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# Read Hex Values in COBOL

Posted on 2008-06-23
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Hi,

I have a requirement in which, i need to find out the ASCII equivalent of a given character. To explain this with an example, if a character "L" is passed to my program, i need to return back 76 (Decimal equivalent of L in ASCII). I was able to convert the EBCDIC character "L" to the ASCII hex value of "L" i.e. "4C". Now, i need to read the hex value of "4C' in my COBOL program and then convert that to 76 using the hexadecimal to decimal conversion.

Can anyone please advise how i can read each character of the hex value and convert it to a decimal equivalent. I need to do a (4 *16^1) + (C * 16^0)?
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Question by:bhagatali
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tliotta earned 375 total points
ID: 21851491
bhagatali:

There are three general answers depending on circumstances.

First simple answer is to code two tables/arrays. Look up the EBCDIC character in one array and use the corresponding character from the other array. The 'lookup' could be coded with a SEARCH statement or might be implemented with an INSPECT statement and a CONVERTING clause; other possibilities exist, even a PERFORM loop with an IF-test. A number of tables are available on the internet for the EBCDIC/ASCII characters.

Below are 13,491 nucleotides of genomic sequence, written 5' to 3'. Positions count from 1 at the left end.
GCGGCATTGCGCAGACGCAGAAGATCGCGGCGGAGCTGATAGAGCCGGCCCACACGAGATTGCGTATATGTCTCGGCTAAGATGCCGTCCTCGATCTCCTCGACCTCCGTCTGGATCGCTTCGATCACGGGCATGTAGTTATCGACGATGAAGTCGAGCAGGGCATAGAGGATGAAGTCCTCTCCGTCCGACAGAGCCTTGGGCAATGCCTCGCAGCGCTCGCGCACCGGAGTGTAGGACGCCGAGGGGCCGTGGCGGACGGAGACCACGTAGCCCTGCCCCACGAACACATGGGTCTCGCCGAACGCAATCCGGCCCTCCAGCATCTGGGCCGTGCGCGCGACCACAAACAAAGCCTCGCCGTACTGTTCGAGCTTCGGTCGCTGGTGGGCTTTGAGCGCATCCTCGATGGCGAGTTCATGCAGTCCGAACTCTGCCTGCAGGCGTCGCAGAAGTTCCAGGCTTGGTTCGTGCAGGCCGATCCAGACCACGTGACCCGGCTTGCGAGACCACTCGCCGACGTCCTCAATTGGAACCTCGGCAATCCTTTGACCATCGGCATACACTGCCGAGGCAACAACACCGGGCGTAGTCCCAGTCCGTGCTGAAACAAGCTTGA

Second simple answer is to call the QDCXLATE API. This is a fairly simple API to use for code-page/character-set conversions. IBM supplies a number of table objects (*TBL) that can be used. Select the appropriate EBCDIC and ASCII tables for whatever the environment is.

AFAIK, the _best_ answer is to use the iconv() APIs for true CCSID conversions. This allows for programming that can more easily adapt to different languages, different system and job CCSIDs, various flavors of Unicode, etc. It's not a "simple" answer because it gets into the whole subject of 'Internationalization.' This really calls for some general understanding of programming for mixed language/mixed CCSID systems.

Please describe the overall business requirement for needing to do the conversion in COBOL rather than simply having it happen automatically. There are a number of ways to cause it to happen without needing any programming, so the 'right' way to do it can depend on why it needs to be done at all.

Tom
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